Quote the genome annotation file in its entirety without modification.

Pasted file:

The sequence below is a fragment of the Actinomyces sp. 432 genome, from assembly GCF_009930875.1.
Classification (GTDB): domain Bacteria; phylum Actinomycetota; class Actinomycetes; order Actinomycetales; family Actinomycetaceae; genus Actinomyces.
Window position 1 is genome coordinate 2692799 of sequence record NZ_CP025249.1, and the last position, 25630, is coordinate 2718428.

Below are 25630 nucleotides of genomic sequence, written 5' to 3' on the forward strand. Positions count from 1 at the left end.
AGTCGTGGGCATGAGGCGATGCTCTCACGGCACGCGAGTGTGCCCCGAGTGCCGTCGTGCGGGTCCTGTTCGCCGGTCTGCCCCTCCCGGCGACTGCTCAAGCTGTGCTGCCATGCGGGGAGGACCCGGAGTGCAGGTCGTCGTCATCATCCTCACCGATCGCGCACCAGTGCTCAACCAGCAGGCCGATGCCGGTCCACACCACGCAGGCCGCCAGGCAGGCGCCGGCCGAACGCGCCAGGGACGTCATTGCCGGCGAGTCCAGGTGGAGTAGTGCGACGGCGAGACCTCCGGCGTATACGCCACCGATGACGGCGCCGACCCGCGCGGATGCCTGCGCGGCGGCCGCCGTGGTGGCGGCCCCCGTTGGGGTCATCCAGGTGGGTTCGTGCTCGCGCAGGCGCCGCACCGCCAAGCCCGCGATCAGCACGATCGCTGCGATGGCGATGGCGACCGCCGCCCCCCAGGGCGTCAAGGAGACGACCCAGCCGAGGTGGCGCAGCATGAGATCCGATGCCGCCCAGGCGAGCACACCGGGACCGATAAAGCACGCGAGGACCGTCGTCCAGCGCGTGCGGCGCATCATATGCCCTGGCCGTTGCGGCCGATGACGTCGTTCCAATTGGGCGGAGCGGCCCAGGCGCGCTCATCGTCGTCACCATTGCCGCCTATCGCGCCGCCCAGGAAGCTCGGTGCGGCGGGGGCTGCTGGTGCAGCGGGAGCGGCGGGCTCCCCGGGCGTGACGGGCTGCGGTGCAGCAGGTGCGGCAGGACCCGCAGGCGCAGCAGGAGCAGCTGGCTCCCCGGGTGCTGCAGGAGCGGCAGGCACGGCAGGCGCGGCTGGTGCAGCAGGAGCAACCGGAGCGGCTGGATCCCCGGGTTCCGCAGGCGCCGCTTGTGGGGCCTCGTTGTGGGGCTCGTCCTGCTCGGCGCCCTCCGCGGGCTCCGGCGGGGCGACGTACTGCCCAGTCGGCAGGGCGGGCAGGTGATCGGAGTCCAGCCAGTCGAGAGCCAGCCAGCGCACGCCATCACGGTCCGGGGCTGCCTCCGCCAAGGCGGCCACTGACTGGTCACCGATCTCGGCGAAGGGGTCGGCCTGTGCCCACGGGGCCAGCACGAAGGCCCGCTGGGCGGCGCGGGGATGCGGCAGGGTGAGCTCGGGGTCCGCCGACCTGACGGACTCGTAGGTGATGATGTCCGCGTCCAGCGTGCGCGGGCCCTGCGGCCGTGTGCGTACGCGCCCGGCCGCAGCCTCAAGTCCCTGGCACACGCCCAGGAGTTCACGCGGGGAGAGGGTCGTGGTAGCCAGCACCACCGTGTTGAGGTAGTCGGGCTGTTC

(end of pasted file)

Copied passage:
The sequence below is a fragment of the Actinomyces sp. 432 genome, from assembly GCF_009930875.1.
Classification (GTDB): domain Bacteria; phylum Actinomycetota; class Actinomycetes; order Actinomycetales; family Actinomycetaceae; genus Actinomyces.
Window position 1 is genome coordinate 2692799 of sequence record NZ_CP025249.1, and the last position, 25630, is coordinate 2718428.

Below are 25630 nucleotides of genomic sequence, written 5' to 3' on the forward strand. Positions count from 1 at the left end.
AGTCGTGGGCATGAGGCGATGCTCTCACGGCACGCGAGTGTGCCCCGAGTGCCGTCGTGCGGGTCCTGTTCGCCGGTCTGCCCCTCCCGGCGACTGCTCAAGCTGTGCTGCCATGCGGGGAGGACCCGGAGTGCAGGTCGTCGTCATCATCCTCACCGATCGCGCACCAGTGCTCAACCAGCAGGCCGATGCCGGTCCACACCACGCAGGCCGCCAGGCAGGCGCCGGCCGAACGCGCCAGGGACGTCATTGCCGGCGAGTCCAGGTGGAGTAGTGCGACGGCGAGACCTCCGGCGTATACGCCACCGATGACGGCGCCGACCCGCGCGGATGCCTGCGCGGCGGCCGCCGTGGTGGCGGCCCCCGTTGGGGTCATCCAGGTGGGTTCGTGCTCGCGCAGGCGCCGCACCGCCAAGCCCGCGATCAGCACGATCGCTGCGATGGCGATGGCGACCGCCGCCCCCCAGGGCGTCAAGGAGACGACCCAGCCGAGGTGGCGCAGCATGAGATCCGATGCCGCCCAGGCGAGCACACCGGGACCGATAAAGCACGCGAGGACCGTCGTCCAGCGCGTGCGGCGCATCATATGCCCTGGCCGTTGCGGCCGATGACGTCGTTCCAATTGGGCGGAGCGGCCCAGGCGCGCTCATCGTCGTCACCATTGCCGCCTATCGCGCCGCCCAGGAAGCTCGGTGCGGCGGGGGCTGCTGGTGCAGCGGGAGCGGCGGGCTCCCCGGGCGTGACGGGCTGCGGTGCAGCAGGTGCGGCAGGACCCGCAGGCGCAGCAGGAGCAGCTGGCTCCCCGGGTGCTGCAGGAGCGGCAGGCACGGCAGGCGCGGCTGGTGCAGCAGGAGCAACCGGAGCGGCTGGATCCCCGGGTTCCGCAGGCGCCGCTTGTGGGGCCTCGTTGTGGGGCTCGTCCTGCTCGGCGCCCTCCGCGGGCTCCGGCGGGGCGACGTACTGCCCAGTCGGCAGGGCGGGCAGGTGATCGGAGTCCAGCCAGTCGAGAGCCAGCCAGCGCACGCCATCACGGTCCGGGGCTGCCTCCGCCAAGGCGGCCACTGACTGGTCACCGATCTCGGCGAAGGGGTCGGCCTGTGCCCACGGGGCCAGCACGAAGGCCCGCTGGGCGGCGCGGGGATGCGGCAGGGTGAGCTCGGGGTCCGCCGACCTGACGGACTCGTAGGTGATGATGTCCGCGTCCAGCGTGCGCGGGCCCTGCGGCCGTGTGCGTACGCGCCCGGCCGCAGCCTCAAGTCCCTGGCACACGCCCAGGAGTTCACGCGGGGAGAGGGTCGTGGTAGCCAGCACCACCGTGTTGAGGTAGTCGGGCTGTTC